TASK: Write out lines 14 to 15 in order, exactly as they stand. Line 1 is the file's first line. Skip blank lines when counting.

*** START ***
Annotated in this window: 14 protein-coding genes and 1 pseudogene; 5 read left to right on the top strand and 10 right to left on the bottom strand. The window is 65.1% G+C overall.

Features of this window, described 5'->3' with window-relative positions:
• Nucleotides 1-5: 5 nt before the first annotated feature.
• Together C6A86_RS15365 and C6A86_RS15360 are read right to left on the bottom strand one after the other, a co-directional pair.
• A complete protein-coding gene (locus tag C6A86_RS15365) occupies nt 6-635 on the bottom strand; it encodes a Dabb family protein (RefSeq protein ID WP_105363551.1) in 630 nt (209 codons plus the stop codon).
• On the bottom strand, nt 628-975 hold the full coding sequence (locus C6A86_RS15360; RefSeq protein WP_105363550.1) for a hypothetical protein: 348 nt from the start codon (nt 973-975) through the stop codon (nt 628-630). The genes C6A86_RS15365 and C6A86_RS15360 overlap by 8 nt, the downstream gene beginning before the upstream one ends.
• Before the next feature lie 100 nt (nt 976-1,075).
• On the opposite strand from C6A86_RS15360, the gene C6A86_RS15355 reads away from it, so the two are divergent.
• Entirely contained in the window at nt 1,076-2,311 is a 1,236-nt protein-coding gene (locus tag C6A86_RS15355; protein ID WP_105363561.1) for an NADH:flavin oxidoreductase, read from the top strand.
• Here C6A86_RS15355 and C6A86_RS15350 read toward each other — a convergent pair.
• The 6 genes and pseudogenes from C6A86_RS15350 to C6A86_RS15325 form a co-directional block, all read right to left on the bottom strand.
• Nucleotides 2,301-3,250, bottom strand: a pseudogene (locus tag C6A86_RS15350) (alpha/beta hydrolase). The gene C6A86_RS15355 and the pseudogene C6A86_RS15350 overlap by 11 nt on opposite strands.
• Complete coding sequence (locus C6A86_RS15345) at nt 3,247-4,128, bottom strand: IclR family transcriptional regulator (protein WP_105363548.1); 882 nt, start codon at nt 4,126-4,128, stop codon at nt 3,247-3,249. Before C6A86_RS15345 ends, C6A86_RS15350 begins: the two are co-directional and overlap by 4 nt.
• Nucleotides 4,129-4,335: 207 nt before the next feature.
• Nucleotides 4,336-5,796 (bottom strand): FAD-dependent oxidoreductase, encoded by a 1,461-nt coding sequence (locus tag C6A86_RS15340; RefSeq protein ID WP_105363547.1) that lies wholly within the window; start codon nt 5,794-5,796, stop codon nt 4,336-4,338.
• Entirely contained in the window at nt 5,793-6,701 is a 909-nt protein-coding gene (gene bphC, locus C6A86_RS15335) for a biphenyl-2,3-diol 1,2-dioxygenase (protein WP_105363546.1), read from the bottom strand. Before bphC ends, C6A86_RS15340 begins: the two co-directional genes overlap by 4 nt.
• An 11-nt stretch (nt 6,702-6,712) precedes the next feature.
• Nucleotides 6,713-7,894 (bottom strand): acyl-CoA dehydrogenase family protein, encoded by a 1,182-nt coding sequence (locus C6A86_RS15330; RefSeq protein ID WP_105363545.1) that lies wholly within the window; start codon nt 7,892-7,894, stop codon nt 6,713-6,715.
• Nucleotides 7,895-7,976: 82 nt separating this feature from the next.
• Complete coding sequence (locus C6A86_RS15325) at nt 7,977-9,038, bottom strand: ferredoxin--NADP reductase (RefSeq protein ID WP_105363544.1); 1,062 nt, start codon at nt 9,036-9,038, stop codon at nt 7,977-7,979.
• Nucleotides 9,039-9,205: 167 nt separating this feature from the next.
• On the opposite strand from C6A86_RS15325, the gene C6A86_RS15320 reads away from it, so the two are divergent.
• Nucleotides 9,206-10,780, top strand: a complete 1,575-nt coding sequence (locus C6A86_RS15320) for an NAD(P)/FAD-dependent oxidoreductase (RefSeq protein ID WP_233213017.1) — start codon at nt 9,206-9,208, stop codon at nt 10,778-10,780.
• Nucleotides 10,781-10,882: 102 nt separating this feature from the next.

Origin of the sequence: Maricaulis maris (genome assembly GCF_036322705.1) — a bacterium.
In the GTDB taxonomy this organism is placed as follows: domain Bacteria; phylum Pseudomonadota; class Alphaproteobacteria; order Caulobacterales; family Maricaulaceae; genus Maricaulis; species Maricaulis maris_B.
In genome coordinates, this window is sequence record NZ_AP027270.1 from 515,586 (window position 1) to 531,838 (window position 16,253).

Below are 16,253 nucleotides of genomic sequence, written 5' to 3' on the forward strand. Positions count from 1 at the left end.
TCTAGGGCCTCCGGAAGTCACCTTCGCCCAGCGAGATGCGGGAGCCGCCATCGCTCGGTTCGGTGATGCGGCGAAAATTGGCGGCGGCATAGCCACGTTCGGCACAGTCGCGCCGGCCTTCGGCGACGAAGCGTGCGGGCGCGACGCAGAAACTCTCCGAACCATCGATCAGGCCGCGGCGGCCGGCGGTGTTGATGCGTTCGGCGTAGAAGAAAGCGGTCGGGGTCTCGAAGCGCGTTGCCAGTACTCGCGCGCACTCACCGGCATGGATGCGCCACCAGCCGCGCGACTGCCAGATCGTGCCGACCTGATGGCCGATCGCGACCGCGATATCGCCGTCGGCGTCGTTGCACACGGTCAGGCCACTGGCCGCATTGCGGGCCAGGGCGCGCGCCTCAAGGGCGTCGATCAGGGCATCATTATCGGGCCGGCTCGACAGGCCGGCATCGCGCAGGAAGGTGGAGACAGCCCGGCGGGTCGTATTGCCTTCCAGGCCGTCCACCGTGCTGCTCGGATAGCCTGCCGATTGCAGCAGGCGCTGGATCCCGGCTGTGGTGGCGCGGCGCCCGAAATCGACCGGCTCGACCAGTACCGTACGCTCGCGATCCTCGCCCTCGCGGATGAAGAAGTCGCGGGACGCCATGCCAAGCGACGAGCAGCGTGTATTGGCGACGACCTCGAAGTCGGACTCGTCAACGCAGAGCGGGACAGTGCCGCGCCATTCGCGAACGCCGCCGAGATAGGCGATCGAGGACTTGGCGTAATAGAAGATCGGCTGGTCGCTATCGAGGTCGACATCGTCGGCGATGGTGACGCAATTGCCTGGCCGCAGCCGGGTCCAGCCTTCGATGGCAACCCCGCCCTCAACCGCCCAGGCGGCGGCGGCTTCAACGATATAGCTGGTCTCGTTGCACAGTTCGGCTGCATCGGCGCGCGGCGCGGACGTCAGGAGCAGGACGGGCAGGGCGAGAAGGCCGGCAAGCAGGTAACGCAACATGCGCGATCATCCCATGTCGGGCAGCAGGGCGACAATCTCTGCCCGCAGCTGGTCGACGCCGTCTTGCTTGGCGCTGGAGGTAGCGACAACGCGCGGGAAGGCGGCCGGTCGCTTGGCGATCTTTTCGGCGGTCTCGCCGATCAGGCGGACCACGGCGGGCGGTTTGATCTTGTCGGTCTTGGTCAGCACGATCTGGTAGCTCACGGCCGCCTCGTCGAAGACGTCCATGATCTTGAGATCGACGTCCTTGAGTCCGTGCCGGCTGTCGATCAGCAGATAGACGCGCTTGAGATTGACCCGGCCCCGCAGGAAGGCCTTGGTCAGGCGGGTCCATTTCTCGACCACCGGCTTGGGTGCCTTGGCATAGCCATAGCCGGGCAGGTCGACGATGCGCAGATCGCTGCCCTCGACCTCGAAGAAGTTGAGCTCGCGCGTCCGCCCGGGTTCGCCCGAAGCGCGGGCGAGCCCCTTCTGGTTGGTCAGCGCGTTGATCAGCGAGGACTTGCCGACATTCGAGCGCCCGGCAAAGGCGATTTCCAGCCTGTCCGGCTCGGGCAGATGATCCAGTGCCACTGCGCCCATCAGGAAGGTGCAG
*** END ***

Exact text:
• Nucleotides 4,129-4,335: 207 nt before the next feature.
• Nucleotides 4,336-5,796 (bottom strand): FAD-dependent oxidoreductase, encoded by a 1,461-nt coding sequence (locus tag C6A86_RS15340; RefSeq protein ID WP_105363547.1) that lies wholly within the window; start codon nt 5,794-5,796, stop codon nt 4,336-4,338.